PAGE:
A major NIH initiative is underway to determine the most effective ways to engage students from diverse backgrounds in biomedical research, and to prepare students to become potential future contributors to the NIH-funded research enterprise. The 10 grantees vary widely, from Historically Black Colleges and Universities (HBCUs), where most biomedical graduates are from underrepresented groups, to large public schools with moderate representation of underrepresented groups among their biomedical graduates. Graduation data from four years pregrant and two early years of the BUILD program show a general trend of constant proportions of underrepresented minority (URM) students graduating in biomedical majors, with a few institutions showing a rapid growth in the numbers that reflects overall increases in their number of students graduating with biomedical degrees over that time. Since few graduating students would have been involved in the new programs in the period shown, these trend data are best considered baseline or preintervention information that can be used in future years to help assess the institutional impact of the BUILD grants.
To help identify evidence-based strategies to best enhance the diversity of the National Institutes of Health (NIH)- funded workforce, NIH awarded a series of grants in 2014 to colleges and universities with limited NIH research funding and relatively high proportions of low-income students (RFA-RM-13-016). The Building Infrastructure Leading to Diversity (BUILD) grants are experimentally testing a variety of effective ways to engage students from underrepresented backgrounds in biomedical research in different environments. The projects are assessing different strategies to prepare students to become potential future contributors to the NIH-funded research enterprise, developing models to increase the diversity of students pursuing biomedical research careers through new programs targeting students, faculty, and the institutions.1
The Coordination and Evaluation Center (CEC) at UCLA is leading the national evaluation of this effort. The evaluation focuses on consortium-approved hallmarks, which include increasing the number of enrolled and retained underrepresented students in the biomedical sciences at the BUILD institutions. At the individual student level, one of the hallmarks is completion of an undergraduate degree in a biomedical discipline.a The NIH recognizes that its ability to help ensure that the nation remains a global leader in scientific discovery and innovation is dependent upon a pool of highly talented scientists from diverse backgrounds who will help to further NIH’s mission. Currently underrepresented groups in the scientific workforce include certain racial and ethnic groups, persons with disabilities, and those with financial or educationally disadvantaged backgrounds.2 The CEC is in the process of collecting data on the full range of underrepresented and well-represented groups through a series of surveys of students and faculty under the umbrella designation of the “enhance diversity” evaluation.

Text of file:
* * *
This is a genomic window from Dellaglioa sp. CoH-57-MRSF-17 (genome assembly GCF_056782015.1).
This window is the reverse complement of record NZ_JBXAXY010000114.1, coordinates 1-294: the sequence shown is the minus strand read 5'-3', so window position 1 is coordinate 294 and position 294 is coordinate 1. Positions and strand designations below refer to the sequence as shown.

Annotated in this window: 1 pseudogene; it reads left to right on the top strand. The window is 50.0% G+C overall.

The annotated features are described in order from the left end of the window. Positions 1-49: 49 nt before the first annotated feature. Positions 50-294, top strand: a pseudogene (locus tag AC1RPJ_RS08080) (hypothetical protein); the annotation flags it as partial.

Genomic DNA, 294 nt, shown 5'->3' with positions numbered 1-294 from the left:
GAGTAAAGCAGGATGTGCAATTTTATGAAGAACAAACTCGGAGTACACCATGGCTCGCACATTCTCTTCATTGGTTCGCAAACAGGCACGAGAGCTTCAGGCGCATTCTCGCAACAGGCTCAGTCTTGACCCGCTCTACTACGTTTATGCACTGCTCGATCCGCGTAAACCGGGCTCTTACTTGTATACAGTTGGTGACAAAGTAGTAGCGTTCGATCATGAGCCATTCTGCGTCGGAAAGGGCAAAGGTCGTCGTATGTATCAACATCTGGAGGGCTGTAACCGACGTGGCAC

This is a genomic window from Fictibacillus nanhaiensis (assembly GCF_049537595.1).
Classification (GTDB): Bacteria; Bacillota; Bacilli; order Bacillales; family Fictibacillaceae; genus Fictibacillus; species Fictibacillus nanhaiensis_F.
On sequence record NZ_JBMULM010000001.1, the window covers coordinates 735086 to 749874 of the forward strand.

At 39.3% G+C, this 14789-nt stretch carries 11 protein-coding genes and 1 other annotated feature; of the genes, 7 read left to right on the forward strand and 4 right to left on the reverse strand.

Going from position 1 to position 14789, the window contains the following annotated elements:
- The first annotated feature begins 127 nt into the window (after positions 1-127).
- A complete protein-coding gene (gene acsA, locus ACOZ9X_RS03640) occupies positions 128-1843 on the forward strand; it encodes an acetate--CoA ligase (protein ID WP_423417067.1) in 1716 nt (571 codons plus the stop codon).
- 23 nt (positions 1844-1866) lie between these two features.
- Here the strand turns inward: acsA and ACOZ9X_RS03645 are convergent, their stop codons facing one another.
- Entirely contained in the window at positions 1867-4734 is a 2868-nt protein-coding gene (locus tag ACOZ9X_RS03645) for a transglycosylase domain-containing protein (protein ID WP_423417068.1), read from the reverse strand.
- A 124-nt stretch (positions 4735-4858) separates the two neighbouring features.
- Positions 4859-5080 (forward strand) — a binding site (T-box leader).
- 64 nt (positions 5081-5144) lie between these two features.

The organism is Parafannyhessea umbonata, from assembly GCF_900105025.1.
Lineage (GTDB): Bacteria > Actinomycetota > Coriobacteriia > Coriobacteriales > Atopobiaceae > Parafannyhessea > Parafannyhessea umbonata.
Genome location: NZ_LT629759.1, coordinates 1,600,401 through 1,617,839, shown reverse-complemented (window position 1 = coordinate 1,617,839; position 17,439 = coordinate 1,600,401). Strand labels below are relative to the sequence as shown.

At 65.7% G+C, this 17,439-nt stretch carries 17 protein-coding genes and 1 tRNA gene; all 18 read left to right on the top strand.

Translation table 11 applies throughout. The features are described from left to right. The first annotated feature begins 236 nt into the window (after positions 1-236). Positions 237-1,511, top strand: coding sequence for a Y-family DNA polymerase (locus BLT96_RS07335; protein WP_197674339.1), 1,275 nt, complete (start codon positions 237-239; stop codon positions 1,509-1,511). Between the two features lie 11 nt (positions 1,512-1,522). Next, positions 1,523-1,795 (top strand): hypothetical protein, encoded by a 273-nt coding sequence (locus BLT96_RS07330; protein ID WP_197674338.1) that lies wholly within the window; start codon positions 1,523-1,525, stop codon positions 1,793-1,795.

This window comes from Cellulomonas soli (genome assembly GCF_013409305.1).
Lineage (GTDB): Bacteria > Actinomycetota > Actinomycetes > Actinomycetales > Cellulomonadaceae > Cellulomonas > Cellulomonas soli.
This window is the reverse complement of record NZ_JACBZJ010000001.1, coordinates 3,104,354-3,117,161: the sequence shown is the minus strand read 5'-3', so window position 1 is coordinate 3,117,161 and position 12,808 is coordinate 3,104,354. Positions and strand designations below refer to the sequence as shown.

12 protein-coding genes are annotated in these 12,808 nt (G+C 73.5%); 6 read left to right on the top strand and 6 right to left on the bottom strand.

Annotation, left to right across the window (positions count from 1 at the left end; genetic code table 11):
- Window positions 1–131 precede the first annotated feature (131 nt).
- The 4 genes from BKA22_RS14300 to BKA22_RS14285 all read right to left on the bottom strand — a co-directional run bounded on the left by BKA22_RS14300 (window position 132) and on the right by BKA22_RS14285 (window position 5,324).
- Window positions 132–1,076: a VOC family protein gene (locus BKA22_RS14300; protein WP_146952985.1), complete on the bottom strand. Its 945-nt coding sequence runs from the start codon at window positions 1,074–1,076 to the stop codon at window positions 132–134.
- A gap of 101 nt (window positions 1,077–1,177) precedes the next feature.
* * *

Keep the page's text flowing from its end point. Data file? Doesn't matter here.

However, the most complete data available to assess undergraduate biomedical graduates at the institutional level is from the U.S. Department of Education’s Integrated Postsecondary Education Data System (IPEDS). This source has institutional level data on the number and proportion of students graduating with bachelor’s degrees who are from underrepresented minority (URM) groups for most colleges and universities across the country. URM in this analysis includes African Americans, Hispanics, American Indians/ Alaska Natives, Native Hawaiians and other Pacific Islanders.2
aHallmarks are short and long-term desired outcomes of the programs. The original DPC approved hallmarks included INST-B13 (increased number of biomedical student enrolled), INST-B3 (increased number of underrepresented students retained), and IND-B9 (completion of a degree in biomedical science). See https://www.nigms.nih.gov/training/dpc/Pages
One approach to assessing institutional change uses interrupted time-series models.3 The analysis involves documenting trends in an outcome for multiple time points before an intervention and then observing any changes in the trend after the intervention. BUILD grants were made in late 2014 and programs enrolled their first students in 2015 at the earliest. Even for programs that included juniors, the first BUILD graduates would have been in 2016- 17, and those first cohorts were very small and would not have had a measurable impact on that graduating class.
In addition to improving the educational and research outcomes of individual students and faculty directly involved in the BUILD programs, one of the goals of the initiative is to foster institutional change. To the extent that this occurs, we might expect to see changes in campus-level biomedical graduation numbers and/or percent of underrepresented students graduating. The six-year trends in the charts above are preintervention baseline trends that can be followed in subsequent years to determine the impact of BUILD on the numbers or proportions of URM students who graduate in biomedical majors at the grantee sites.